judge to make.

The appeal is
nevertheless not a rehearing but a review. The degree of respect given by the
appeal court to the first instance judgment is likely to depend on the reason
for the order granting summary judgment. If the reason turns on a pure point of
law, without any material factual dispute, then the appeal court will simply
decide whether the first instance decision was correct or incorrect. The
position may be different where the first instance judge has made an evaluative
judgment on the facts likely to be established at trial or has made a
multi-factorial decision: compare
Trust
Risk Group SpA v AmTrust Europe Ltd
 [2015] EWCA Civ 437at
[31]-[43] and [72]. Even if, however, that distinction is correct in theory, it
is unlikely in practice to be of significance since, on any footing, the appeal
court will interfere if satisfied that the first instance judge has taken into
account immaterial factors, omitted to take account of material factors, erred
in principle or come to a conclusion that was impermissible or not open to him
or her. Conducting an inappropriate mini-trial on disputed facts on a summary
judgment application is an error of principle and, moreover, will usually lead
to a conclusion that the first instance judge was acting outside the area of
permissible reasonable disagreement in concluding that the respondent to the
summary judgment application has no real prospect of success at a trial.”

(Allied Fort Insurance Services Limited and others v Creation Consumer
Finance Limited
[2015] EWCA Civ 841, at paragraphs 101 to 103.)


The countervailing argument

Allied Fort stands as another in the
very long list of examples of cases where ambitious summary judgment
applications succeeded at first instance but failed on appeal. Since I began this
article, that list has been further added to with Optaglio Limuted v Tethal and Hudson [2015] EWCA Civ 1002 (see Legal update, Court of Appeal
guidance on summary judgment test (www.practicallaw.com/0-619-2979)), an appeal decided on materially the same basis as Allied Fort. It is plain, therefore, that a party mounting such an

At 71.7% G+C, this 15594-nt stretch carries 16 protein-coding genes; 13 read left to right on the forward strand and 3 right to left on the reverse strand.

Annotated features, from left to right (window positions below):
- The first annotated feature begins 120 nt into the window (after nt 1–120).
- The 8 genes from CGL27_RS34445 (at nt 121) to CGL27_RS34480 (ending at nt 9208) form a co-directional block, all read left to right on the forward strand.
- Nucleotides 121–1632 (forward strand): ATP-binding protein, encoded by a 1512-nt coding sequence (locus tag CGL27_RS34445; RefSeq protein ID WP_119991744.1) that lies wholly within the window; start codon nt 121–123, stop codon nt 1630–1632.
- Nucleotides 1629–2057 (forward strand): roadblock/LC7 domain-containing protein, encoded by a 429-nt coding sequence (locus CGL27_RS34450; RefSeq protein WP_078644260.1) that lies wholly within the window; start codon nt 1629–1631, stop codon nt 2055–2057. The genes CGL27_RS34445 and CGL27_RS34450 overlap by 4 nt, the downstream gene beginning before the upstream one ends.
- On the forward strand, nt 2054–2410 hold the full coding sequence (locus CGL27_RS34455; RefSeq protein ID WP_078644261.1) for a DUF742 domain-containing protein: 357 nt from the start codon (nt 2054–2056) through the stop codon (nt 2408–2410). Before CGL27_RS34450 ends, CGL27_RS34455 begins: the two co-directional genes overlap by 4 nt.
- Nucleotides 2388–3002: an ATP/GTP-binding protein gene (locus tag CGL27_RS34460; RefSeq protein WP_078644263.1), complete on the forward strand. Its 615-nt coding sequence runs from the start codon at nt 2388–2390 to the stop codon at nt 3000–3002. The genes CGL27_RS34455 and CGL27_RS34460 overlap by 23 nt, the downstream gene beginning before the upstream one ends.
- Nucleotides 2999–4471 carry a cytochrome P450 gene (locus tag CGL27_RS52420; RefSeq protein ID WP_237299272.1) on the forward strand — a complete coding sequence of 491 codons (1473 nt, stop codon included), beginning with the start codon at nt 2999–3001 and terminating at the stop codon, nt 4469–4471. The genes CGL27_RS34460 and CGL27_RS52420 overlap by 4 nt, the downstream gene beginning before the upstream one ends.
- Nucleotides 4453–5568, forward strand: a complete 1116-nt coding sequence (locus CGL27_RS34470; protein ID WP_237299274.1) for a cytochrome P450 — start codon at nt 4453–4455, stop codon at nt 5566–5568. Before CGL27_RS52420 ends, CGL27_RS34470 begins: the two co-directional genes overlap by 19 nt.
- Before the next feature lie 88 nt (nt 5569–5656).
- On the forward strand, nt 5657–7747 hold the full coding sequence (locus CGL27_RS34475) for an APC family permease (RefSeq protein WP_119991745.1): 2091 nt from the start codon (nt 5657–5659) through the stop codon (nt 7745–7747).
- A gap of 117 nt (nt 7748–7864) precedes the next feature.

application faces a risk on appeal even if successful at first instance.

In such circumstances, the question that can
be asked is why such applications continue to be pursued with some regularity.
This is one of the few legal questions that can be answered in one word: money.
If complex cases are complex to litigate to summary judgment stage, they are
even more complex and costly to litigate to trial. The more complex the case
and the longer the trial listing, the greater the financial pressures and the
greater the attraction of a summary judgment application.

Related to the cost and complexity of
preparing for a long trial is the risk of litigation petering out as clients
become frustrated with, for example, delays in the court process or spurious
interlocutory applications. In a multi-handed case involving allegations of
dishonesty, there are the additional risks of unrepresented defendants, legal
representatives going off the record, last-minute applications to adjourn, and
defendants divesting themselves of assets either to evade enforcement or simply
through legal expenditure. These are not the kinds of issues that find their
way before Court of Appeal judges, but they are issues with which practitioners
will be familiar. In this context, it
must be remembered that the potentially high value case that has petered out
following a second adjournment, or where the client is fed up of paying for
conferences spent attempting to decipher correspondence from unrepresented
parties, is as much of a disappointment to a client as the one where a judge
has poured cold water over a summary judgment application.

Accordingly, for all that the Court of Appeal
may deprecate it, the ambitious summary judgment application is not likely to
be leaving us any time soon.


Learning
points

The more practical learning points that
emerge from the recent appellate judgments setting aside summary judgments are,
while familiar, surprisingly often ignored. They include:

  • The need
    to reflect hard before putting in lengthy witness statements in support of such
    applications. This is especially inadvisable if the statement primarily
    consists of argument. This both adds nothing to the case and risks creating the
    impression of factual dispute.
  • The
    importance of a well-focused, even if detailed, skeleton argument that offers
    the judge an easy route to judgment. This can be particularly valuable in a
    case bedevilled by complexity.
  • The
    importance and tactical value of focusing on admissions or inappropriate
    non-admissions (see
    Thomson Ecology
    Limited and another v Apem Limited and others
    [2013] EWHC 2875 (Ch)).
  • The
    importance of keeping oral submissions in support of such applications brief.
  • If
    resisting such applications, the importance of putting in detailed witness
    evidence and a skeleton argument that takes the court through the full range of
    points it needs to decide in the applicant’s favour before it can enter
    judgment.